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Today's word on journalism

Tuesday, September 7, 2004

"The First Amendment gives everyone -- including nuts -- free speech,
but free speech has a purpose: that the people may judge for themselves
and bury the nuts with indignation. We fail our founding fathers if we
let blowhards rage on talk radio, in little magazines and in nasty
books without delivering counterattacks.


   -- Barron's, Aug. 9, 2004 (Thanks to alert WORDster John Mollwitz)

LTD bus crashes into power pole

By Kimberly Ralphs and Hard News Cafe staff


March 19, 2004 | LOGAN -- An LTD bus hit a power pole Friday morning, knocking out power in two homes, but no one was hurt and the only damage was to the bus and the pole.

The bus was traveling east on 200 North between 300 and 400 West shortly before 7 a.m. when it swerved and hit a pothole, causing it to go off the road and hit a power pole on the south side of the road, according to the accident report. The pole dragged along the roof of the bus until the driver got the bus back on the road.

There were no passengers on the bus, but Ron Bushman, Logan transit manager, said even if there had been, they probably wouldn't have been hurt.

"The bus didn't really jolt that much," Bushman said.

There is no visible damage to surrounding property and the power pole has been replaced.

"Fortunately, we didn't hit the trees," Bushman said. "We are glad that there were no passengers in the bus to be hurt, damages were only done to ourselves."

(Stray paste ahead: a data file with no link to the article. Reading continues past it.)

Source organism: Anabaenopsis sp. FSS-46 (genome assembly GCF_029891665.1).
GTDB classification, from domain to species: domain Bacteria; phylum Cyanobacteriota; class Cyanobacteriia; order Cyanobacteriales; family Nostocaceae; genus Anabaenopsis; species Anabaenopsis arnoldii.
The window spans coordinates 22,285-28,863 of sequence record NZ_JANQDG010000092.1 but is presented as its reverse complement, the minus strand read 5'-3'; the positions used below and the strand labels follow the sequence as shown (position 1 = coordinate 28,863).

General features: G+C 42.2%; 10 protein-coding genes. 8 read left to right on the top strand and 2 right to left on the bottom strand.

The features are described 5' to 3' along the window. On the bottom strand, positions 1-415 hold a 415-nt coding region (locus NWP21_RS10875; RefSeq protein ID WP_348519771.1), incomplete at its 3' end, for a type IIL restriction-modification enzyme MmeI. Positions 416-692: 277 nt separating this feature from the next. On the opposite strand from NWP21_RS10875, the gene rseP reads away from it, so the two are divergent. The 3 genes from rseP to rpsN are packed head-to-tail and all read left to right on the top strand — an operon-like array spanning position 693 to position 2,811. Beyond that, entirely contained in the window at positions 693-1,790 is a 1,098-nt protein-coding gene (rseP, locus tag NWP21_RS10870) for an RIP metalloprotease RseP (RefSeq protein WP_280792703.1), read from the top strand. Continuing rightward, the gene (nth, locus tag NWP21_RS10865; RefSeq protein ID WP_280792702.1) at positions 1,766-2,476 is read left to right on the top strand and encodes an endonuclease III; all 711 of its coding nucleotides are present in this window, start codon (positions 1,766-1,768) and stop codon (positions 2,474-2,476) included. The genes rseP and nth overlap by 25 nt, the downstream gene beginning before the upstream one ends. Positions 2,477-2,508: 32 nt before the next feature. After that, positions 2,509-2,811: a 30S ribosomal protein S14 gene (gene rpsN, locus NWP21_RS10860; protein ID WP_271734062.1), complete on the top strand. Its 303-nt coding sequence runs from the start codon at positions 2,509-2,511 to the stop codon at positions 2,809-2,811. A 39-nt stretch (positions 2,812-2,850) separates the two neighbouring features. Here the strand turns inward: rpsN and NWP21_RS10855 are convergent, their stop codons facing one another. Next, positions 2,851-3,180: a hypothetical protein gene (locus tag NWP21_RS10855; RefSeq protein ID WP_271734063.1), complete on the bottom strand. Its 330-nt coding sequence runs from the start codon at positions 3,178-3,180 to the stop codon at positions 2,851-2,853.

The bus driver, Stuart Warren Landerman, 25, Logan, was cited for negligent collision.

Bushman said the Logan Transit District (LTD) has a very low accident rate and said there have only been three accidents involving LTD buses in the past year. He said those are usually caused when other vehicles hit the buses.

"It's very rare that LTD buses get in accidents," Bushman said.

Logan Power and Light arrived at the scene about 10 minutes after the accident to begin repairs, said spokesman Lyle Powell. He said the downed pole was replaced and power restored to the homes within three hours.

"The power crews were right on it," Bushman said.

Powell said only two houses lost power because the poles on either side of the damaged one suspended it. He said the power crews were able to untie the wires from the damaged pole without turning the power off.

"We changed the pole out hot, we didn't need to kill it (the power) while we worked on it," Powell said.

Powell said nearby trees smoked a little bit after the accident.

In addition to the police investigation, the accident will be investigated by a review committee of Laidlaw Transit Services, the company that contracts drivers for the LTD and other transit systems across the country. Bushman said Laidlaw hires drivers, mechanics, and service workers for 4,000-5,000 buses across the country.

Suzy Dooley, who lives at 364 W. 200 North, said she didn't see the accident but her husband saw a spark when the bus hit the pole.

By early afternoon, the power company had everything repaired except a street light that still needs to be replaced. Powell estimated repairs will end up costing $2,000 to $2,500.

Powell said Friday morning's accident was the second one like it this week. Thursday, a man took out a pole on 400 West. He said accidents taking out power poles only happen four or five times a year, so having two downed power poles in two days is very unusual.

When asked if the accident changed her opinion of the LTD, Amy Stevens, who rides the bus to school at Utah State University every day said, "I always feel pretty safe riding the bus, I'm still going to ride."

Bushman said the LTD was started in March 1992 and runs 12 to 13 buses every day.

--Hard News Cafe reporters Doan Nguyen, Kelli Dodgen, Diana Taylor and Charlotte Smith also contributed to this story.

 

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